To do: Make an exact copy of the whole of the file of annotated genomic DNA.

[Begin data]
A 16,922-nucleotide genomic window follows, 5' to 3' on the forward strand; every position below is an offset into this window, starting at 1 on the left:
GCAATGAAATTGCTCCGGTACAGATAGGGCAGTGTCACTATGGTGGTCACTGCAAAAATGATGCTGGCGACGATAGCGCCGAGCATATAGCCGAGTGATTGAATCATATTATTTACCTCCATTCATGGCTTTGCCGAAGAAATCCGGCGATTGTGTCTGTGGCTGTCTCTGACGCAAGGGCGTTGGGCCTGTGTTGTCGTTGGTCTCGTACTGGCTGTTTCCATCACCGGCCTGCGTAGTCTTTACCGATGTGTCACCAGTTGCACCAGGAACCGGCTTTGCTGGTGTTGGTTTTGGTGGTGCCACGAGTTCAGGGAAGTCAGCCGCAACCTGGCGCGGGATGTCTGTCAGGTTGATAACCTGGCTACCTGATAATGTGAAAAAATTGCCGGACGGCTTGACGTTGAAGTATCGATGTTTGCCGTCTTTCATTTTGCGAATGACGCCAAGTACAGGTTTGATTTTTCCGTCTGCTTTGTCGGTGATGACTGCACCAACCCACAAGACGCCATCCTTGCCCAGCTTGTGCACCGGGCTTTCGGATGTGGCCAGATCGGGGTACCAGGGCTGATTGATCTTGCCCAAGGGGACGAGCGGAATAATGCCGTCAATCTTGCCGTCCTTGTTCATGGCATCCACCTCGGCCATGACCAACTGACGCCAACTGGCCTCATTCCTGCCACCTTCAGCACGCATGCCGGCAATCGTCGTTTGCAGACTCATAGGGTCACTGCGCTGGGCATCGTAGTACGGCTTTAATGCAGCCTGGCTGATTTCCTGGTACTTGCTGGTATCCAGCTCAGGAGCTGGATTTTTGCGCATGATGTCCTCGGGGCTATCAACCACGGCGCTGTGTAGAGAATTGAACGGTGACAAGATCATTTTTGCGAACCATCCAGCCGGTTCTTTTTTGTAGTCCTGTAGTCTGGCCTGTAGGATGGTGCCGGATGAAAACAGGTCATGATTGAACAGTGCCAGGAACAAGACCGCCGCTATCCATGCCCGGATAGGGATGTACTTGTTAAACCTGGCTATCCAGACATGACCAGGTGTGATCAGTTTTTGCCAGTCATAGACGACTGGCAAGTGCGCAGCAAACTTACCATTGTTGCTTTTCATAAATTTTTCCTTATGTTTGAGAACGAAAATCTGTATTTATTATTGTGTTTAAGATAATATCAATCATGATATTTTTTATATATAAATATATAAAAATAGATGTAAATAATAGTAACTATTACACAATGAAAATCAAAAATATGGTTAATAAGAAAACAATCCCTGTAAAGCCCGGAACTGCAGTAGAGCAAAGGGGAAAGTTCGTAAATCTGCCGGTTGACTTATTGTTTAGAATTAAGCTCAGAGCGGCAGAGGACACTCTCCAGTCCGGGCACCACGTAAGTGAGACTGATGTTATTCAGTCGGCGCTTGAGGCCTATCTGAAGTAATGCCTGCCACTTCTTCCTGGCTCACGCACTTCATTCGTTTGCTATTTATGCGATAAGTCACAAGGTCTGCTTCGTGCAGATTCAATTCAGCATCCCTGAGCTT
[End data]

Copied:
A 16,922-nucleotide genomic window follows, 5' to 3' on the forward strand; every position below is an offset into this window, starting at 1 on the left:
GCAATGAAATTGCTCCGGTACAGATAGGGCAGTGTCACTATGGTGGTCACTGCAAAAATGATGCTGGCGACGATAGCGCCGAGCATATAGCCGAGTGATTGAATCATATTATTTACCTCCATTCATGGCTTTGCCGAAGAAATCCGGCGATTGTGTCTGTGGCTGTCTCTGACGCAAGGGCGTTGGGCCTGTGTTGTCGTTGGTCTCGTACTGGCTGTTTCCATCACCGGCCTGCGTAGTCTTTACCGATGTGTCACCAGTTGCACCAGGAACCGGCTTTGCTGGTGTTGGTTTTGGTGGTGCCACGAGTTCAGGGAAGTCAGCCGCAACCTGGCGCGGGATGTCTGTCAGGTTGATAACCTGGCTACCTGATAATGTGAAAAAATTGCCGGACGGCTTGACGTTGAAGTATCGATGTTTGCCGTCTTTCATTTTGCGAATGACGCCAAGTACAGGTTTGATTTTTCCGTCTGCTTTGTCGGTGATGACTGCACCAACCCACAAGACGCCATCCTTGCCCAGCTTGTGCACCGGGCTTTCGGATGTGGCCAGATCGGGGTACCAGGGCTGATTGATCTTGCCCAAGGGGACGAGCGGAATAATGCCGTCAATCTTGCCGTCCTTGTTCATGGCATCCACCTCGGCCATGACCAACTGACGCCAACTGGCCTCATTCCTGCCACCTTCAGCACGCATGCCGGCAATCGTCGTTTGCAGACTCATAGGGTCACTGCGCTGGGCATCGTAGTACGGCTTTAATGCAGCCTGGCTGATTTCCTGGTACTTGCTGGTATCCAGCTCAGGAGCTGGATTTTTGCGCATGATGTCCTCGGGGCTATCAACCACGGCGCTGTGTAGAGAATTGAACGGTGACAAGATCATTTTTGCGAACCATCCAGCCGGTTCTTTTTTGTAGTCCTGTAGTCTGGCCTGTAGGATGGTGCCGGATGAAAACAGGTCATGATTGAACAGTGCCAGGAACAAGACCGCCGCTATCCATGCCCGGATAGGGATGTACTTGTTAAACCTGGCTATCCAGACATGACCAGGTGTGATCAGTTTTTGCCAGTCATAGACGACTGGCAAGTGCGCAGCAAACTTACCATTGTTGCTTTTCATAAATTTTTCCTTATGTTTGAGAACGAAAATCTGTATTTATTATTGTGTTTAAGATAATATCAATCATGATATTTTTTATATATAAATATATAAAAATAGATGTAAATAATAGTAACTATTACACAATGAAAATCAAAAATATGGTTAATAAGAAAACAATCCCTGTAAAGCCCGGAACTGCAGTAGAGCAAAGGGGAAAGTTCGTAAATCTGCCGGTTGACTTATTGTTTAGAATTAAGCTCAGAGCGGCAGAGGACACTCTCCAGTCCGGGCACCACGTAAGTGAGACTGATGTTATTCAGTCGGCGCTTGAGGCCTATCTGAAGTAATGCCTGCCACTTCTTCCTGGCTCACGCACTTCATTCGTTTGCTATTTATGCGATAAGTCACAAGGTCTGCTTCGTGCAGATTCAATTCAGCATCCCTGAGCTT